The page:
It was just three years ago that Brazilian businessman Juarez Cotrim, from Brazil's southeastern state of São Paulo, who owns brick factory Cerâmica Luara, discovered an opportunity to run an environmentally sustainable business: the carbon credits market.
The first step was to adapt the factory so it would comply with CO2 emission standards. Manufacturing over 400,000 bricks a month, the factory replaced the previously burnt native firewood with biomass, a type of sawdust made solely from reforested wood, which is less pollutant.
In 2007, these changes earned the company the approval of a project for selling carbon credits. Established by the Kyoto Protocol, this market mechanism allows companies that have reduced their emissions of greenhouse effect gases to sell their credits to companies in developed countries.
So far, Cerâmica Luara has sold over 30,000 tons of CO2 in the carbon credit market. The first sale, of 23,700 tons, was closed with the United States in February. The second one took place last week, to France, and was equivalent to 6,370 tons of CO2.
Each ton sells for six euros. "I have invested the money in the company itself. I have replaced the manufacturing machinery and changed the electric wiring, so as to reduce power consumption even further," says Cotrim.
According to him, this new stance is part of an awareness-raising process with regard to the future of the planet. "We were concerned that our children might not have the same natural resources, or that they might not get to know some of the species that we do," says the businessman.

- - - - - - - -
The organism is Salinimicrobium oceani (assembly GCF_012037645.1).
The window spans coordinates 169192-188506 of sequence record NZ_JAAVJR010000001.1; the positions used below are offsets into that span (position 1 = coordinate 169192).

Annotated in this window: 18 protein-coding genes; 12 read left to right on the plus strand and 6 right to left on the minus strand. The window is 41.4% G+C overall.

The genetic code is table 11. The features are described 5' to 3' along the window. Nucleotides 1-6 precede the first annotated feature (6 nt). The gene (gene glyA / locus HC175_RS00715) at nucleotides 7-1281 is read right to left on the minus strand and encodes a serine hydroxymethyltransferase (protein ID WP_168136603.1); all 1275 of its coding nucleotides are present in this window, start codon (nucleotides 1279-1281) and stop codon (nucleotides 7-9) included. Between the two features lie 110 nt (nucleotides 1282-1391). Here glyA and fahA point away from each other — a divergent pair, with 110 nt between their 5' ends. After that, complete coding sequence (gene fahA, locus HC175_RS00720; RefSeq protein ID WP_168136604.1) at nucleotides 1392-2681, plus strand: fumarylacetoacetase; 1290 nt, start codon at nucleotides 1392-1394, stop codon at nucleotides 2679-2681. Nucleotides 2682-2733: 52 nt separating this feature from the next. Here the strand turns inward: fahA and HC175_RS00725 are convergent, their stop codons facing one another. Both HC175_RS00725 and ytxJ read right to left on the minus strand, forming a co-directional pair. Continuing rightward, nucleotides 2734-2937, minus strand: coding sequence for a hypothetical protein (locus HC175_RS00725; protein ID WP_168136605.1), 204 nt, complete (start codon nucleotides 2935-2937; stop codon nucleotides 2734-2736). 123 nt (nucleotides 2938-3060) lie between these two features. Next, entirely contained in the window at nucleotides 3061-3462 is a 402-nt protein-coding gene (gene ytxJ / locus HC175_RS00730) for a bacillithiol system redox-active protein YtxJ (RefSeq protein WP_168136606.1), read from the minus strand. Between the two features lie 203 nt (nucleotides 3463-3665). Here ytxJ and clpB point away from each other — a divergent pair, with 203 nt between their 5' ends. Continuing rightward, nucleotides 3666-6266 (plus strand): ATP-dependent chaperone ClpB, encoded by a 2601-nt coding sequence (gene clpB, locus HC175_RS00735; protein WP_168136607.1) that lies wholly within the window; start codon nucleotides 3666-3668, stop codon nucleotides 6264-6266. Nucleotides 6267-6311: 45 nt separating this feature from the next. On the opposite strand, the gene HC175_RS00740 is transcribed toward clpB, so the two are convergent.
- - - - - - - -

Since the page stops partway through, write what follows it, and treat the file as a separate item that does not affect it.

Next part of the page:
"We are contributing to preserve the environment in two ways. First off, by not burning native wood, we are contributing to stop deforestation. Secondly, by burning the biomass, we are helping reduce pollution," he claims.
The achievement of company Cerâmica Luara sets an example for businessmen who wish to seize profitable, ecologically correct business opportunities. "I am doing my share and expect other businessmen to do the same. Right now, we are getting paid to protect the environment. In the future, if we do not stop polluting, we might be forbid from working altogether," he believes.
Cerâmica Luara has been in the market for 20 years and produces bricks and cinderblocks. "Presently, our infrastructure allows us to supply the municipality of Panorama and surroundings. We also supply other states and make home deliveries of both off-the-shelf and made-to-order products in large amounts," explains Cotrim.
The sustainable production process used at Cerâmica Luara started with the implementation of a LPA (Local Production Arrangement), developed by the Brazilian Micro and Small Business Support Service (Sebrae). The LPA counts on 72 red ceramic companies in the cities of Ouro Verde, Panorama, Paulicéia, Presidente Epitácio, and Teodoro Sampaio. The aim is for the factories to work together, and thus increase profitability and sustainable production.
Besides Luara, nine other red ceramic sector companies in the LPA have also adapted their production processes and are already undergoing certification processes in order to be able to sell carbon credits. They are expected to bring more credits market investors into the region.
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